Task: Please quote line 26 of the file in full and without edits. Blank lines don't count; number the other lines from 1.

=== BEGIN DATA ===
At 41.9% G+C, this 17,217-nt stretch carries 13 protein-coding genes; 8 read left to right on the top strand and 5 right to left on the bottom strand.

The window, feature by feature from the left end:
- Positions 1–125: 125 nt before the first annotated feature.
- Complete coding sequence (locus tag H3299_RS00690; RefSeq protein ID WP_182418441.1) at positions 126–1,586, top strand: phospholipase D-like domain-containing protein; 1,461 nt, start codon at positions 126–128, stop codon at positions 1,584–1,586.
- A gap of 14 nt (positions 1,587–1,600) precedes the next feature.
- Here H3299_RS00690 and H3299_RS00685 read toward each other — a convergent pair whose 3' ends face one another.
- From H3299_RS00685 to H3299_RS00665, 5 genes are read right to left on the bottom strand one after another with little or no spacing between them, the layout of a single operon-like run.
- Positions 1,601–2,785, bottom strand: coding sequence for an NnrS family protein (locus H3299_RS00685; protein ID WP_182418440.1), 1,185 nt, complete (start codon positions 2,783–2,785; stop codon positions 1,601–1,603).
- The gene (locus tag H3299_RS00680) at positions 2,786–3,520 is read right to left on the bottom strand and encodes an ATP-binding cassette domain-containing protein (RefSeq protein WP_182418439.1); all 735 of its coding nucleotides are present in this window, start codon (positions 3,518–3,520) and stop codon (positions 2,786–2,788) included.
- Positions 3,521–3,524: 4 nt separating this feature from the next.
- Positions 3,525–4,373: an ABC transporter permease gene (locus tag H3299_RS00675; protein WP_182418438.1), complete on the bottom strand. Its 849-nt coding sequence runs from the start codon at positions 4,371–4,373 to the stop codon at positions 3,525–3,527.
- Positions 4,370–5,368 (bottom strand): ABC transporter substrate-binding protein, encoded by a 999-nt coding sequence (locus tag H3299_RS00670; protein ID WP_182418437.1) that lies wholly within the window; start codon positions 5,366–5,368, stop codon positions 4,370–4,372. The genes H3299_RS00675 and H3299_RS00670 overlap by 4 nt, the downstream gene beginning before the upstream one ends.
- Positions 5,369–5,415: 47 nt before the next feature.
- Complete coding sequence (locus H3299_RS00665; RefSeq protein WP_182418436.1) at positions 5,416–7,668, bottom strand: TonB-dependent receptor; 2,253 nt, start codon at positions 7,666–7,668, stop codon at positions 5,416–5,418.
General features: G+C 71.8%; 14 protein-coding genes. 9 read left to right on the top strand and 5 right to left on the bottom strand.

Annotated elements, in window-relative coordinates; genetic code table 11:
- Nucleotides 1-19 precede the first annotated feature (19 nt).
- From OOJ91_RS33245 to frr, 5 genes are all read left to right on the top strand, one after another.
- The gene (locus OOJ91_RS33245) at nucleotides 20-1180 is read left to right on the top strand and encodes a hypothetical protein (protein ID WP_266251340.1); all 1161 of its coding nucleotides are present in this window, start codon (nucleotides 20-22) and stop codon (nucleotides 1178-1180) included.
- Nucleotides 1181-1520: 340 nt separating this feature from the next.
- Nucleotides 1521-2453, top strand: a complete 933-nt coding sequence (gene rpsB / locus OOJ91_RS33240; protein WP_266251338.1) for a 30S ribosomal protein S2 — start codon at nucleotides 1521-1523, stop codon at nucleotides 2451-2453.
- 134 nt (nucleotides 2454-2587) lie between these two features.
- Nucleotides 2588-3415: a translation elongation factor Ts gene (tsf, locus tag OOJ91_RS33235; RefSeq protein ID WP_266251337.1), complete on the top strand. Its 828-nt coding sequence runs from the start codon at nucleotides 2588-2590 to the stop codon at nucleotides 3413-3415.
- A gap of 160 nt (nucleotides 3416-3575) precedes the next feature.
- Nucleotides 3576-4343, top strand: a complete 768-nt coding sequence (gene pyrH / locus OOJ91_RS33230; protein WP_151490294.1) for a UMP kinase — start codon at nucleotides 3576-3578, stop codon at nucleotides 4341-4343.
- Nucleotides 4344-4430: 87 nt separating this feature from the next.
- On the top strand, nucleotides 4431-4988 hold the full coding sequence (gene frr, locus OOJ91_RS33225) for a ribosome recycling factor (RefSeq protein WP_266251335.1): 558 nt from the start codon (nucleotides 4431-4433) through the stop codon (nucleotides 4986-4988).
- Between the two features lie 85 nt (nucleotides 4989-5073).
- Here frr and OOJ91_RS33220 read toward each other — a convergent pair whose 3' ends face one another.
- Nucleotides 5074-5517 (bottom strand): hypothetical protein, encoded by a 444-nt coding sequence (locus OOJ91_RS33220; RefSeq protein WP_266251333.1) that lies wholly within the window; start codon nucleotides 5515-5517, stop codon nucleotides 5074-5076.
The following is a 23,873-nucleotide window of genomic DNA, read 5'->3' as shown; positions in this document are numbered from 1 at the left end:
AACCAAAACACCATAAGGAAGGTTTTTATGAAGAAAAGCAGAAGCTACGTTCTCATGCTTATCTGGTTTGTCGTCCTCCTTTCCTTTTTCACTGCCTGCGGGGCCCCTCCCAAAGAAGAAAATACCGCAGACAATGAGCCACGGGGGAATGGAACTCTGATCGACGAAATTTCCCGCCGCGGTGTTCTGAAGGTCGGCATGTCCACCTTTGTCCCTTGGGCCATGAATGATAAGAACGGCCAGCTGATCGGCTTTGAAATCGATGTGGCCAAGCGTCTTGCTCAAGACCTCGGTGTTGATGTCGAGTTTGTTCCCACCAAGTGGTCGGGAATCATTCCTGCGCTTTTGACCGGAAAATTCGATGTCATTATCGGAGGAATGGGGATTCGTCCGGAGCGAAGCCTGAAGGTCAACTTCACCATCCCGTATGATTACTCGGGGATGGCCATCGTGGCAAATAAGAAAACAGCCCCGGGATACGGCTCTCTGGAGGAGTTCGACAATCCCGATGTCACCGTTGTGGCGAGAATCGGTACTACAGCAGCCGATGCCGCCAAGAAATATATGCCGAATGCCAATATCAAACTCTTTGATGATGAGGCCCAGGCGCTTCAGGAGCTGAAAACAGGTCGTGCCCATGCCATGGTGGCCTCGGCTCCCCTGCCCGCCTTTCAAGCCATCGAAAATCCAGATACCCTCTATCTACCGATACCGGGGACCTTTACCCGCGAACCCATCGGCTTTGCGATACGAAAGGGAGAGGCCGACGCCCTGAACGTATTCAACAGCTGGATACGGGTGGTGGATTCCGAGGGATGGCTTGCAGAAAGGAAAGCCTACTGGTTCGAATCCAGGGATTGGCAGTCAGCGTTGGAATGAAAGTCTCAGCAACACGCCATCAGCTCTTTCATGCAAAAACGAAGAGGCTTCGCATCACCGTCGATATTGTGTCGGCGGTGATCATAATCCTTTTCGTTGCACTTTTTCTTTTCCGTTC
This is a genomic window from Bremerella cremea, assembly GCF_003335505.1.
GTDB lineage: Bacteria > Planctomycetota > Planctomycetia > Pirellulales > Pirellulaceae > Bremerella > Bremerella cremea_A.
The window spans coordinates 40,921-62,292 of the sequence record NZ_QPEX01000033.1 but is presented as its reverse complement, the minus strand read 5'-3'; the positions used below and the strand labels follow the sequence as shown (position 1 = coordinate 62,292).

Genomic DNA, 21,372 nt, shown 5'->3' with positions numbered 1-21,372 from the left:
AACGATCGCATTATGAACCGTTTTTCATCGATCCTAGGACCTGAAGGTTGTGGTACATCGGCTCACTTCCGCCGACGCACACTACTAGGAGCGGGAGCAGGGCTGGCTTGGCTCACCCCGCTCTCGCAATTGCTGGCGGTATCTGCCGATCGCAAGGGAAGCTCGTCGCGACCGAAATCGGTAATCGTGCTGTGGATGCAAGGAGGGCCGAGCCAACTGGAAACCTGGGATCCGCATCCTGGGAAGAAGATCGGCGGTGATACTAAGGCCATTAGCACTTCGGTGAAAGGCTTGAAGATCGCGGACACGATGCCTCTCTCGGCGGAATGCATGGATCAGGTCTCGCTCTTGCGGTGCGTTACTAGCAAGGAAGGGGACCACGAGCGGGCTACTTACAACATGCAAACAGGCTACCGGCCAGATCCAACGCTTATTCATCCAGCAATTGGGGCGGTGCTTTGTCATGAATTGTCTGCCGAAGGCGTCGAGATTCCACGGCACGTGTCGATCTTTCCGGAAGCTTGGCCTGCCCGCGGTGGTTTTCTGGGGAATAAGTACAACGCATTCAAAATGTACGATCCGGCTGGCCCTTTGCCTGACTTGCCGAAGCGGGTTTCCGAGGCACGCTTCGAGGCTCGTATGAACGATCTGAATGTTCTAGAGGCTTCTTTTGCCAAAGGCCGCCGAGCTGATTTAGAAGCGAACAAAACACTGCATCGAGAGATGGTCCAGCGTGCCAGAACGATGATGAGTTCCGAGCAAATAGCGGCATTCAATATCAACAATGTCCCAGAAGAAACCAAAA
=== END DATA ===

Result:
- Nucleotides 4344-4430: 87 nt separating this feature from the next.